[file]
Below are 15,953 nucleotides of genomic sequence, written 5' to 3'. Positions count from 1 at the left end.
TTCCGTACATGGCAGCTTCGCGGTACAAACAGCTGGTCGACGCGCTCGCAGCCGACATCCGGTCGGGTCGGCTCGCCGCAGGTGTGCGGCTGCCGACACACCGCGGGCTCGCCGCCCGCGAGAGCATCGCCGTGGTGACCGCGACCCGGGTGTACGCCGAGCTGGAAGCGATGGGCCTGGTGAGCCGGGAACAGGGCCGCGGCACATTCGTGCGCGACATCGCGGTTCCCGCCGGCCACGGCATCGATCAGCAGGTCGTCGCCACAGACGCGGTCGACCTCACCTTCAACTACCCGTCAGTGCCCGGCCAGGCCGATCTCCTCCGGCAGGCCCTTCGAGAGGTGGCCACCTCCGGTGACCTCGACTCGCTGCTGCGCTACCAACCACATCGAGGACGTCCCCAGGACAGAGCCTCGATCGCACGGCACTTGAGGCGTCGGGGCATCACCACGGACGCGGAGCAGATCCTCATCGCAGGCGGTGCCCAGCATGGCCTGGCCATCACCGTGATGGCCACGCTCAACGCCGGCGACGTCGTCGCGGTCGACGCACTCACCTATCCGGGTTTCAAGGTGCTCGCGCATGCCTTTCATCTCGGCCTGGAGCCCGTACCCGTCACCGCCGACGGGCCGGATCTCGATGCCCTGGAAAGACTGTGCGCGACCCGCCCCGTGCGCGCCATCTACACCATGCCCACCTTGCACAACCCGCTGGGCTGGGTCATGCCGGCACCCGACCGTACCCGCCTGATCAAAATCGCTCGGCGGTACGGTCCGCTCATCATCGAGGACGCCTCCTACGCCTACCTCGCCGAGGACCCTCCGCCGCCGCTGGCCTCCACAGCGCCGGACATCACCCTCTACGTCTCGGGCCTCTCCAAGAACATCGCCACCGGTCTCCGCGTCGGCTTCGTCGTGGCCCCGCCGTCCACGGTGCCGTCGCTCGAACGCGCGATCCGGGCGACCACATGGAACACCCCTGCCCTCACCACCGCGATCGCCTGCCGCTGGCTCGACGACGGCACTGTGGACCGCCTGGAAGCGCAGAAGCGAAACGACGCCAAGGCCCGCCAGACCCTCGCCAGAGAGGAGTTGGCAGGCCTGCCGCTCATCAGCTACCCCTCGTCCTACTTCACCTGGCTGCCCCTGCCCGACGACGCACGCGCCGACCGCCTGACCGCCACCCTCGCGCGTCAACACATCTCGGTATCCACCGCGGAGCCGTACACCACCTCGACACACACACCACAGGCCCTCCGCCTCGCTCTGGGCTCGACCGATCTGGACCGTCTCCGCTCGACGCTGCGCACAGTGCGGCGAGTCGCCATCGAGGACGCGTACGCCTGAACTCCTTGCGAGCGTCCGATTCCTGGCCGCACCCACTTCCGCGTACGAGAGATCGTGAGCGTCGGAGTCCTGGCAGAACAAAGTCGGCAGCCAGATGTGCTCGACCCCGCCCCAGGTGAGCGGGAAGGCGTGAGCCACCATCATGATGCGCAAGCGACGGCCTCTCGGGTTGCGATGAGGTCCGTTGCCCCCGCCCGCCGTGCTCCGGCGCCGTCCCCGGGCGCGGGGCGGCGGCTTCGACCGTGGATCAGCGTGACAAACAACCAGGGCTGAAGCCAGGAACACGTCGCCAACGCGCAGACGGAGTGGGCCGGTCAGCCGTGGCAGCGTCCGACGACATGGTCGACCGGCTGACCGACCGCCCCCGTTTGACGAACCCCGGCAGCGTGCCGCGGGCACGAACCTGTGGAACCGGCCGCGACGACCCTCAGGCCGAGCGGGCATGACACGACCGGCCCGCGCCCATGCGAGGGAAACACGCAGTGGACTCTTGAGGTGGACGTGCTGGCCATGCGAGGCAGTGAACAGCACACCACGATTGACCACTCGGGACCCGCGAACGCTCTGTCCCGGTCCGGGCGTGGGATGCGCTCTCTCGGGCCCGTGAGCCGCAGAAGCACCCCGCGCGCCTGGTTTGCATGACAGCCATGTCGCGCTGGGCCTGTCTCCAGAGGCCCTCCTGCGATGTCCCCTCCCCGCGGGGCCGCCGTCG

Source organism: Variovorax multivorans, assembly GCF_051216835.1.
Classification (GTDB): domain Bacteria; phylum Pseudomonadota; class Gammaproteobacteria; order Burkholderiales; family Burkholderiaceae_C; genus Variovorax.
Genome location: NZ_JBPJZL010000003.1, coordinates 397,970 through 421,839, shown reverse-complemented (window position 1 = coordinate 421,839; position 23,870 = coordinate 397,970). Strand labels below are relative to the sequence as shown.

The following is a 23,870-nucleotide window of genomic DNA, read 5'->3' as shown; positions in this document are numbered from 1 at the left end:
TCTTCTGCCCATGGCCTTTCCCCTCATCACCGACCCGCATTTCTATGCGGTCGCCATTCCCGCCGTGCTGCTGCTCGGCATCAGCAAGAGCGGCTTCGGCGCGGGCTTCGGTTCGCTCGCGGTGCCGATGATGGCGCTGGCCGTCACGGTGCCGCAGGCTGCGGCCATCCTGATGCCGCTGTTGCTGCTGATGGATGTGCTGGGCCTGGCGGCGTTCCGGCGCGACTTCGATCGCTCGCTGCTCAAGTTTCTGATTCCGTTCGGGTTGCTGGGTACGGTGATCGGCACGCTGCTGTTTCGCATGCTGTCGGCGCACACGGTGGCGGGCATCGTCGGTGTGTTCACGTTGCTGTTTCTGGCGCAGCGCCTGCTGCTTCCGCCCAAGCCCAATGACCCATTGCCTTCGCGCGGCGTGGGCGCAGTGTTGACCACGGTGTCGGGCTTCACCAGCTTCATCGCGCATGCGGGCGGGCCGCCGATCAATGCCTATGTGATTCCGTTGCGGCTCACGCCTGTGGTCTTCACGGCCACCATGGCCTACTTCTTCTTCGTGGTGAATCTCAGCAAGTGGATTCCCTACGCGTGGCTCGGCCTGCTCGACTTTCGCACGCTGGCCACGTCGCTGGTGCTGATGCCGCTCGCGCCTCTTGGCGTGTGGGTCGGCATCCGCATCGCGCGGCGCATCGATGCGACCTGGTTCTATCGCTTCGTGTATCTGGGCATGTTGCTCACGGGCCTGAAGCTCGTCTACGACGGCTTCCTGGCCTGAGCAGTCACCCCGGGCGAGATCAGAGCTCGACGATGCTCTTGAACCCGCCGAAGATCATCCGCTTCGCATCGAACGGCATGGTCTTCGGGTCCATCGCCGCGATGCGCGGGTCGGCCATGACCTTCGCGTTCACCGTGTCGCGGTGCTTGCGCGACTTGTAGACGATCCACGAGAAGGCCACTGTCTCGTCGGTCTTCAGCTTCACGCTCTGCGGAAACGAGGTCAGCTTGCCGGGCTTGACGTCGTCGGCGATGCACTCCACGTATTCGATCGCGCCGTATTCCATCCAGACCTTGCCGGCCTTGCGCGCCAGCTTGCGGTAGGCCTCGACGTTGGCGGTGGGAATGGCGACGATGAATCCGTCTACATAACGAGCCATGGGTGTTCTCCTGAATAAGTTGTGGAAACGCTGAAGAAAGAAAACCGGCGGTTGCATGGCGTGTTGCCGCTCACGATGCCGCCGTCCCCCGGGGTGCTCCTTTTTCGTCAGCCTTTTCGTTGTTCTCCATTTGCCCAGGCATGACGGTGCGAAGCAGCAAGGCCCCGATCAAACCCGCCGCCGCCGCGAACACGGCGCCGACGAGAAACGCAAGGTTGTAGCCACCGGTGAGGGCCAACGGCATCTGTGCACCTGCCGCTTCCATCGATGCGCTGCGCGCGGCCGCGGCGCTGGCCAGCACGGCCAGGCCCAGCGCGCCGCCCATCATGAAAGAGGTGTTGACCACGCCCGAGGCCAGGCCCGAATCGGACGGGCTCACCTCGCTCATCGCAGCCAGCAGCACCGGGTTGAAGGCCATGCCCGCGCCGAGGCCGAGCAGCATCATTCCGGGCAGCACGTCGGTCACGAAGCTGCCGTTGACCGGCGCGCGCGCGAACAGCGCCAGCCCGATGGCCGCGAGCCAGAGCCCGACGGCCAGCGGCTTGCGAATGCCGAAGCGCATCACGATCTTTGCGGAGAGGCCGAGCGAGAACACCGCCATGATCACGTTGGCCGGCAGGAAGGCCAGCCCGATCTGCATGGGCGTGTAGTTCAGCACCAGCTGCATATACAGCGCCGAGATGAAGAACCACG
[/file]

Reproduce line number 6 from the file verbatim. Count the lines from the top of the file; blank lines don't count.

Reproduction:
The following is a 23,870-nucleotide window of genomic DNA, read 5'->3' as shown; positions in this document are numbered from 1 at the left end: